While the insights gained from analytics teams are essential, this approach alone is insufficient to enable engineers to leverage analytics in their daily tasks. Often engineers are time-poor, with little opportunity to learn new tools, and they are more concerned with meeting the immediate needs of the plant than the promise of new and perhaps unproven technologies. They may be skeptical that they will gain practical benefits from investing time in analytics systems. If past analytics projects have failed to meet their expectations, there may also be frustration and disappointment. With the pressing need to ensure optimal processes, it is natural that they will revert to their current systems and tools as proven ways to get the job done.
Building the perfect beast
Just as technology has evolved to create connected plants, so engineers must be empowered to manage these factories. This is a critical shift in business culture as the entire organization must be educated and made aware of the potential of analytics as it applies to their role.
Instead of relying solely on a central analytics team that owns all the analytics expertise, subject matter experts such as process engineers should be empowered to answer their own day-to-day questions. Not only will this spread the benefits to the engineers involved in process management, it will also free the data scientists to focus on the most critical business issues.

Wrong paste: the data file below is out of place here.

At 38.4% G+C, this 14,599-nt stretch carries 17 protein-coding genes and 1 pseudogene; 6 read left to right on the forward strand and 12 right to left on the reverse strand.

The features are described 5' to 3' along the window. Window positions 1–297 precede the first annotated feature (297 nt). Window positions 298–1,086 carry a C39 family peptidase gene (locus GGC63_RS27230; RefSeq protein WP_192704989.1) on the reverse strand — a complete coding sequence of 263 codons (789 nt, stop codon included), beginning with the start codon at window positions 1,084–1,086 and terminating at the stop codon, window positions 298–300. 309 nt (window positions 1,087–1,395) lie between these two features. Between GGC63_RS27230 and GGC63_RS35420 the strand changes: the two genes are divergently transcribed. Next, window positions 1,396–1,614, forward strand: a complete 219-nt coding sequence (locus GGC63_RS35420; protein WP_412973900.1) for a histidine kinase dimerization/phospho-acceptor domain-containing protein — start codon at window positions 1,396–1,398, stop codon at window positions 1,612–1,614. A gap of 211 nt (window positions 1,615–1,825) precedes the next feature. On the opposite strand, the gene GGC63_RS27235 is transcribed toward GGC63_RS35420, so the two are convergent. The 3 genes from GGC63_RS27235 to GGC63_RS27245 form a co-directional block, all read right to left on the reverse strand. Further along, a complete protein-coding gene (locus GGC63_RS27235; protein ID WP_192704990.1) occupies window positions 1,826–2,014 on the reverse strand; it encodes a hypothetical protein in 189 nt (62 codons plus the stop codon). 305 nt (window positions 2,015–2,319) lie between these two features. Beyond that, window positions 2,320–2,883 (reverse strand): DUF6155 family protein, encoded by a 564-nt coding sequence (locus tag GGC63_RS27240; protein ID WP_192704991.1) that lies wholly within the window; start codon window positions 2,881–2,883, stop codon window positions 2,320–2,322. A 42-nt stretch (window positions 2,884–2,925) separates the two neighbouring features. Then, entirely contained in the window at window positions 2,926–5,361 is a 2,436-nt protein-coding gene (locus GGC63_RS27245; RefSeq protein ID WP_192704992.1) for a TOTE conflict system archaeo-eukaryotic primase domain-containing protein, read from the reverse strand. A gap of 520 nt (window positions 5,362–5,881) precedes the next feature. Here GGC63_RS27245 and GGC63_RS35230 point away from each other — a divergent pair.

Enabling engineers does not mean asking them to become data scientists—it means providing them with access to the benefits of process data analytics. Process engineers will not (easily) become data scientists because the education background is different (computer science versus chemical engineering). However, they can become analytics-aware and enabled.
By bringing engineers closer in their understanding of analytics, they can solve more day-to-day questions independently and enhance their own effectiveness. They will in turn provide their organizations with new insights based on their specific expertise in engineering. This delivers value to the owner-operator at all levels of the organization and leverages human resources more efficiently.
To bring an organization to this modern approach requires the addition of a self-service analytics platform tailored to the subject matter expert users’ needs and the education of users.
Self-service analytics tools are designed with end users in mind. They incorporate robust algorithms and familiar interfaces to maximize ease of use without requiring in-depth knowledge of data science. No model selection, training, or validation is required; instead users can query information directly from their own process historians and get one-click results. Immediate access to answers encourages adoption of the analytics tool as the value is proven instantly: precious time is saved and previously hidden opportunities for improvement are unlocked.
This self-service approach to analytics results in heightened efficiency and greater comfort with use of analytics information for the engineers, allows data scientists to focus on the questions most critical to the entire organization, and delivers enhanced profitability for owner-operators.
Thomas Dhollander is vice president of products and co-founder of TrendMiner.